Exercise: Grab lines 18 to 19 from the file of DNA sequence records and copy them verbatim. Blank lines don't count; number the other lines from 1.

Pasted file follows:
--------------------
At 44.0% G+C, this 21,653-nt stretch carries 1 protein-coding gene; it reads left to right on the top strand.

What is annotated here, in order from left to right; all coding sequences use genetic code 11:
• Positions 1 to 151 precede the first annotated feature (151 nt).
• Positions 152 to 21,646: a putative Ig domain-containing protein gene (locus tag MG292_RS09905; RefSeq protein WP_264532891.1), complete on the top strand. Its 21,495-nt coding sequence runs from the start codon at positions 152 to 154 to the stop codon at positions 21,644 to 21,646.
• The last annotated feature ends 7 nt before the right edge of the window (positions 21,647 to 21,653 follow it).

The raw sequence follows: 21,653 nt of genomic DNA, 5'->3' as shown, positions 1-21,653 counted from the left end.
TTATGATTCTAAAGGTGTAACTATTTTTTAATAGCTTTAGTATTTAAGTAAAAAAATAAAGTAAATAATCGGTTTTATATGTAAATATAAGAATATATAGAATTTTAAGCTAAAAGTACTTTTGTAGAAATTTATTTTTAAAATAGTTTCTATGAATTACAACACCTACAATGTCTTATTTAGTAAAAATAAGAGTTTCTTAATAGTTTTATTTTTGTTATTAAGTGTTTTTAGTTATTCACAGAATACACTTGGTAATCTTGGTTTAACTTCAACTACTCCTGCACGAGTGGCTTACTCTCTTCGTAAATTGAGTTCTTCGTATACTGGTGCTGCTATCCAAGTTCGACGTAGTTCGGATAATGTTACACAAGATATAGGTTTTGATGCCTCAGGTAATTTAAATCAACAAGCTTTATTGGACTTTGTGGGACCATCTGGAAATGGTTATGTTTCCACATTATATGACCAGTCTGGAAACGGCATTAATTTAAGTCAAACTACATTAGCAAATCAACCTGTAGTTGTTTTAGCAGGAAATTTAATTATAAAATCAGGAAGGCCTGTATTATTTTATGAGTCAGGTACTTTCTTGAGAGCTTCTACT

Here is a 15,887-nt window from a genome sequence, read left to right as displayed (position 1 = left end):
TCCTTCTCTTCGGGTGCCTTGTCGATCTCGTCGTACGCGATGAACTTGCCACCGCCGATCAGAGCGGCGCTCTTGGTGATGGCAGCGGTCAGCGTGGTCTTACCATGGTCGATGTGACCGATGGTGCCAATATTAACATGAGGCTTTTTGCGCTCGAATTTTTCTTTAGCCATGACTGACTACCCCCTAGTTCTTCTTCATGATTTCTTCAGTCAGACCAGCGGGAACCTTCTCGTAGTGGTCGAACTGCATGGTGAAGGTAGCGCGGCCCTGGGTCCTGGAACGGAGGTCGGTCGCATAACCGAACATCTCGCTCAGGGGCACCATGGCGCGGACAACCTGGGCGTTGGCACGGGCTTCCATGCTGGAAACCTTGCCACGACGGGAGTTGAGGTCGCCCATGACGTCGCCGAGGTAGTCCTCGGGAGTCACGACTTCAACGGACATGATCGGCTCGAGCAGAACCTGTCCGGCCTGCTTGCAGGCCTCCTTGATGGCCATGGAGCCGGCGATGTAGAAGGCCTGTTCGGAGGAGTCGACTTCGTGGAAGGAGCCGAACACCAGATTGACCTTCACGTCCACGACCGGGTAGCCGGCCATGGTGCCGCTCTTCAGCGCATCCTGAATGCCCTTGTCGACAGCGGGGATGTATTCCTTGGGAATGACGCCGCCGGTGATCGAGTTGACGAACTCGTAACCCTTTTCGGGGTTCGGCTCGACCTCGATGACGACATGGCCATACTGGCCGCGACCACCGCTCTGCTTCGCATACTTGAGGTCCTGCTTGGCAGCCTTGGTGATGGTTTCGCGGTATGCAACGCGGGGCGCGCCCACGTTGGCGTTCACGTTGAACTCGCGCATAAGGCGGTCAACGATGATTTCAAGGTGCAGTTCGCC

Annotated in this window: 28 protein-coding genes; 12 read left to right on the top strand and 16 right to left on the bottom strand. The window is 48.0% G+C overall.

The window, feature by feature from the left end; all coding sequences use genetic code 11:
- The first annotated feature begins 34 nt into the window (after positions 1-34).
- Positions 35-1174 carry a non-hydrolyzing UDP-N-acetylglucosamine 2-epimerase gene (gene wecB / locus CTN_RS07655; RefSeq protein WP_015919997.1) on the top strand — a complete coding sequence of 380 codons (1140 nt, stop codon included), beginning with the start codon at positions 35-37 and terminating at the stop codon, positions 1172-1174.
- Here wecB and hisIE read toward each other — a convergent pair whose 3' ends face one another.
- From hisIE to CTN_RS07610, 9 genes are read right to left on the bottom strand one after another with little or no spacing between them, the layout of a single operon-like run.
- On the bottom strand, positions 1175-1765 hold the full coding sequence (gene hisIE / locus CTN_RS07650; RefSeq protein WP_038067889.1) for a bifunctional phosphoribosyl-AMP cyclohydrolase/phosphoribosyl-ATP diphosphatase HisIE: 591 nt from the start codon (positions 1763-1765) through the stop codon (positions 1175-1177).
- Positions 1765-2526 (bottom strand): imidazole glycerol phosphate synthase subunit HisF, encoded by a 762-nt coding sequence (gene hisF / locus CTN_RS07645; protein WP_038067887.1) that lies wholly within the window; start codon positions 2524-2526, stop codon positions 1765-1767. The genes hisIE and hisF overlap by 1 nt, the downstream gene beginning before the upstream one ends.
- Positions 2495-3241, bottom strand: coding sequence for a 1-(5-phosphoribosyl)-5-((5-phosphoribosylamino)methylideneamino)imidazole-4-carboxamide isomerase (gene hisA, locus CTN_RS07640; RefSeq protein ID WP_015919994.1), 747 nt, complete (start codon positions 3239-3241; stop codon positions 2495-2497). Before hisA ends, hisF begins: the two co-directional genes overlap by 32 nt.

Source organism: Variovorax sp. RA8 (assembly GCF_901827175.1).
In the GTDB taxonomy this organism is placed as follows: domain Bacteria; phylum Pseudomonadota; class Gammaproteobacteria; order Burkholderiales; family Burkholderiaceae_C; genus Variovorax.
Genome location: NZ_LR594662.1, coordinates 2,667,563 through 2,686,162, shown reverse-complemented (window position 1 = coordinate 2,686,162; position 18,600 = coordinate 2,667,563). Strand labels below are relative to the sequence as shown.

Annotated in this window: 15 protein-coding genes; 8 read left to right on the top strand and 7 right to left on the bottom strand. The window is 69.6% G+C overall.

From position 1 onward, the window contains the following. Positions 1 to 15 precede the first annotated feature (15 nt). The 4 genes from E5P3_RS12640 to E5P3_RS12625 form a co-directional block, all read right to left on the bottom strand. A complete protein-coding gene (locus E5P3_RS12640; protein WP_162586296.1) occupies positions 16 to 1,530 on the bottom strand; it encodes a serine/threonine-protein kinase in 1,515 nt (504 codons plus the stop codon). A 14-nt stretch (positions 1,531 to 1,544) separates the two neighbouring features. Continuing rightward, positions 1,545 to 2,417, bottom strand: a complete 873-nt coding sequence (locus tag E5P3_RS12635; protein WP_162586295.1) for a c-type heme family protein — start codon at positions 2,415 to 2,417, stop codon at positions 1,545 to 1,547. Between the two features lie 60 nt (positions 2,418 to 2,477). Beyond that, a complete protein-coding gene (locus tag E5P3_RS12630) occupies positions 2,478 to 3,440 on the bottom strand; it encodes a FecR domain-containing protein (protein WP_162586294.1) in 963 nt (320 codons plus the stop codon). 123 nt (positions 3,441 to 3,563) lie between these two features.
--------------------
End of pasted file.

- Positions 2495-3241, bottom strand: coding sequence for a 1-(5-phosphoribosyl)-5-((5-phosphoribosylamino)methylideneamino)imidazole-4-carboxamide isomerase (gene hisA, locus CTN_RS07640; RefSeq protein ID WP_015919994.1), 747 nt, complete (start codon positions 3239-3241; stop codon positions 2495-2497). Before hisA ends, hisF begins: the two co-directional genes overlap by 32 nt.

Source organism: Variovorax sp. RA8 (assembly GCF_901827175.1).